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RECIFE, Brazil, November 11, 2013 – The Frontline Health Workers Coalition (FHWC) commends the World Health Organization, the Global Health Workforce Alliance and contributors to the “A Universal Truth: No Health Without a Workforce Report” and calls upon world leaders to focus on inclusion of frontline health workers in the formal health system as a central mechanism for addressing current and future deficits of health workers worldwide.
The report – presented today at the Third Global Forum on Human Resources For Health in Recife, Brazil – finds that the world needs at least 7.2 million more doctors, nurses and midwives than it currently has to provide essential health services – projecting forward to a deficit of 12.9 million health workers by 2035. Eighty-three countries fall below the lowest threshold of doctors, nurses and midwives needed to provide basic health services (23 per 10,000 population). The report does not include estimated counts and gaps in the number of community health workers and others on the frontlines of care in developing countries.
“This report lays out a stark human resources challenge for the global health community to face with less than 1,000 days until the target date for achieving the Millennium Development Goals (MDGs) and post-2015 planning underway,” FHWC Director Mandy Folse said. “Yet, several countries such as Ethiopia, Malawi and Nepal have recently demonstrated that a focused effort on training, supporting and integrating a cadre of community-based health workers into the formal health system delivers dramatic results in saving lives and improving health.”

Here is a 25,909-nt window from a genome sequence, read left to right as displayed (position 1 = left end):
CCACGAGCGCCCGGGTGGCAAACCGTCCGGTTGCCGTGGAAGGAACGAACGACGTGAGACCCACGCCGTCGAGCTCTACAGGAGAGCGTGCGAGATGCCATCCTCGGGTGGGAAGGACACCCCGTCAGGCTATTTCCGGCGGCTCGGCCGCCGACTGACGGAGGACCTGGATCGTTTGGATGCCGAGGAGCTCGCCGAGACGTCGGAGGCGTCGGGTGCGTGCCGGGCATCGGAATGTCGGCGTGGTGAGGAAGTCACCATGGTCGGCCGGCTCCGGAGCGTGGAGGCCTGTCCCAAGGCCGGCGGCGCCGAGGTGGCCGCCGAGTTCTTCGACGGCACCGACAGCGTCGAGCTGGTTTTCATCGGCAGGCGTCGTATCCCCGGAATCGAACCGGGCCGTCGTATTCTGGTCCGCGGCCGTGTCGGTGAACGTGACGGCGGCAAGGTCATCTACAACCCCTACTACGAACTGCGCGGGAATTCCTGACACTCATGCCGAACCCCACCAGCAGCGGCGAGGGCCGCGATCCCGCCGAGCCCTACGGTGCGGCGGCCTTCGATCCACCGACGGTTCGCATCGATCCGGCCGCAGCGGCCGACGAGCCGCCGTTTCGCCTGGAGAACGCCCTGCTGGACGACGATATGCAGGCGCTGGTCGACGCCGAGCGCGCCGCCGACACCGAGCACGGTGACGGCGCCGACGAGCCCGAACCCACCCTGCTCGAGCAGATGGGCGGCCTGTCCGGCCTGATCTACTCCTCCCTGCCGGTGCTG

In Ethiopia, the Health Extension Program launched in 2003 has trained and supported more than 34,000 government-salaried women frontline health workers in communities throughout the country. The country’s health minister, Dr. Kesetebirhan Admasu – speaking to the Guardian in reaction to the recent announcement of Ethiopia’s early achievement of its MDG target on slashing child deaths – said these frontline workers are the key drivers for Ethiopia’s 67% reduction in child mortality since 1990. In Nepal, a well-established cadre of 50,000 female community health volunteers has helped overcome a continued deficit of doctors, nurses and midwives to nearly halve maternal mortality and slash the child death rate by 64% from 1990 to 2008.
Malawi – whose President Joyce Banda in September announced the country is expanding its frontline health workforce from 10,000 to 27,000 by 2015 – already has seen its child mortality rate cut by more than half since 1990.
However, despite the growing evidence that inclusion of frontline health workers in health workforce strengthening efforts are a crucial component to global health progress, there is not data to ascertain an accurate accounting and impact of frontline health workers in many countries.
“For far too long community health workers have not been counted, supported or celebrated,” said FHWC Chair Mary Beth Powers, Newborn and Child Survival Campaign Chief at Save the Children. “The doctor, nurse and midwife deficit as outlined in the report points out the need to supplement the health workforce with new skilled cadres of workers, ideally located closer to the communities in need. But without even having a good estimate of how many community health workers are out there, we really don’t know the number of communities without access to the basic health care that they can provide.”
FHWC commends the leadership efforts at the Third Global Forum by representatives of the United States government and other countries to address the global health workforce crisis with a particular focus on addressing the need for more skilled and better supported frontline health workers. We strongly urge inclusion of the inputs of non-state actors – including health workers themselves, civil society organizations and private sector businesses – in ongoing strategic discussions.
The Frontline Health Workers Coalition is an alliance of United States-based organizations working together to urge greater and more strategic U.S. investment in frontline health workers in developing countries as a cost-effective way to save lives and foster a healthier, safer and more prosperous world.